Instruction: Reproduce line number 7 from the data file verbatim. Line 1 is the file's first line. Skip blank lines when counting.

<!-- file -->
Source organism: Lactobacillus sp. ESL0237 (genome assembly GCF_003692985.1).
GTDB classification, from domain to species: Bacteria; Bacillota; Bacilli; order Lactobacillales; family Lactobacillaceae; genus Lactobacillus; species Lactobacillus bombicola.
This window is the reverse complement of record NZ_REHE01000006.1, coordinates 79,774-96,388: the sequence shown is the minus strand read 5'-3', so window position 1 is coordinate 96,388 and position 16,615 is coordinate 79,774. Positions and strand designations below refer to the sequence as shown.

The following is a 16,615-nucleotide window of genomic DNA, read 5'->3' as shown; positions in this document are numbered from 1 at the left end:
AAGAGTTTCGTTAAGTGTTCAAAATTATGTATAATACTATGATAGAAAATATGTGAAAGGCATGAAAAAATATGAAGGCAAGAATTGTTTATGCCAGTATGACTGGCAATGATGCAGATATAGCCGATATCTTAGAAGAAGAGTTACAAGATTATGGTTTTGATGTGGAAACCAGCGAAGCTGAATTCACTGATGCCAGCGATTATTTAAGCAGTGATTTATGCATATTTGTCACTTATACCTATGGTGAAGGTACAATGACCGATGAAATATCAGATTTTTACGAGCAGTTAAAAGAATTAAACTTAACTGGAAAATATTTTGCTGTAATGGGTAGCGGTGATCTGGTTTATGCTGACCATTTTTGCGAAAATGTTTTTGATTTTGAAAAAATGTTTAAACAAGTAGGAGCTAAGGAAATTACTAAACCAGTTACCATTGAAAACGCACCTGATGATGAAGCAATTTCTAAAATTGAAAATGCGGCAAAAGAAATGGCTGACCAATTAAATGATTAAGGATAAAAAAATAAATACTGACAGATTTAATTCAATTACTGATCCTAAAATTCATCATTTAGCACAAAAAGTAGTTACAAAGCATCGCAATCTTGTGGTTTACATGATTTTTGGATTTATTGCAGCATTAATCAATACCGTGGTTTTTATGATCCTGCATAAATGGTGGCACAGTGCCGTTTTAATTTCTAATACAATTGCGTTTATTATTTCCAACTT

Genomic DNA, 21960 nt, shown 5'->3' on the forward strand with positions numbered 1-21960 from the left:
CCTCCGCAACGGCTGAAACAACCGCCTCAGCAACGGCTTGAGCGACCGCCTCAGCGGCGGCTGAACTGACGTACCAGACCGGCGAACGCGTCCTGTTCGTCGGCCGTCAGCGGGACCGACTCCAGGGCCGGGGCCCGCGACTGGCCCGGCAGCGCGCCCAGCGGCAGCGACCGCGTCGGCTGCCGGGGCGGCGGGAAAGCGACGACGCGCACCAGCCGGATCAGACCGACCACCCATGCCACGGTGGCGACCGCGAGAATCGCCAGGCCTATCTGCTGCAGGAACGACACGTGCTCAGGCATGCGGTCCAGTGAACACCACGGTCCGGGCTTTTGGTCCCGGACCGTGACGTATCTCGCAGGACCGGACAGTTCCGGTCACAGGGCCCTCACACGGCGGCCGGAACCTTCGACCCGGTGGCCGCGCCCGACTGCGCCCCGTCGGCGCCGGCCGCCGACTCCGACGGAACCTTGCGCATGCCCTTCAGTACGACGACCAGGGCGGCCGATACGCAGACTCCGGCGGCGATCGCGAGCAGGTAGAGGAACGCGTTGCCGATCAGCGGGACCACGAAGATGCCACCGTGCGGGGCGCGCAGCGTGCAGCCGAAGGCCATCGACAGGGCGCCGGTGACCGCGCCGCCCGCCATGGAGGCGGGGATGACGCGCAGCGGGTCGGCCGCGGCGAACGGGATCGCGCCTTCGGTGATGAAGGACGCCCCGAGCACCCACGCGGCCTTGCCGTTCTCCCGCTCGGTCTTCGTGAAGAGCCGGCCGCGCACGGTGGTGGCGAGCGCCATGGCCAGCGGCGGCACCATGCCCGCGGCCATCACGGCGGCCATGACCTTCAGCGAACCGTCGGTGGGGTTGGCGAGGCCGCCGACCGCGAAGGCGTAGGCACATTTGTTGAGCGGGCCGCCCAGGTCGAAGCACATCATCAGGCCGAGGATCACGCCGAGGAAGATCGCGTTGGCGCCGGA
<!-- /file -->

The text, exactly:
CCTCCGCAACGGCTGAAACAACCGCCTCAGCAACGGCTTGAGCGACCGCCTCAGCGGCGGCTGAACTGACGTACCAGACCGGCGAACGCGTCCTGTTCGTCGGCCGTCAGCGGGACCGACTCCAGGGCCGGGGCCCGCGACTGGCCCGGCAGCGCGCCCAGCGGCAGCGACCGCGTCGGCTGCCGGGGCGGCGGGAAAGCGACGACGCGCACCAGCCGGATCAGACCGACCACCCATGCCACGGTGGCGACCGCGAGAATCGCCAGGCCTATCTGCTGCAGGAACGACACGTGCTCAGGCATGCGGTCCAGTGAACACCACGGTCCGGGCTTTTGGTCCCGGACCGTGACGTATCTCGCAGGACCGGACAGTTCCGGTCACAGGGCCCTCACACGGCGGCCGGAACCTTCGACCCGGTGGCCGCGCCCGACTGCGCCCCGTCGGCGCCGGCCGCCGACTCCGACGGAACCTTGCGCATGCCCTTCAGTACGACGACCAGGGCGGCCGATACGCAGACTCCGGCGGCGATCGCGAGCAGGTAGAGGAACGCGTTGCCGATCAGCGGGACCACGAAGATGCCACCGTGCGGGGCGCGCAGCGTGCAGCCGAAGGCCATCGACAGGGCGCCGGTGACCGCGCCGCCCGCCATGGAGGCGGGGATGACGCGCAGCGGGTCGGCCGCGGCGAACGGGATCGCGCCTTCGGTGATGAAGGACGCCCCGAGCACCCACGCGGCCTTGCCGTTCTCCCGCTCGGTCTTCGTGAAGAGCCGGCCGCGCACGGTGGTGGCGAGCGCCATGGCCAGCGGCGGCACCATGCCCGCGGCCATCACGGCGGCCATGACCTTCAGCGAACCGTCGGTGGGGTTGGCGAGGCCGCCGACCGCGAAGGCGTAGGCACATTTGTTGAGCGGGCCGCCCAGGTCGAAGCACATCATCAGGCCGAGGATCACGCCGAGGAAGATCGCGTTGGCGCCGGA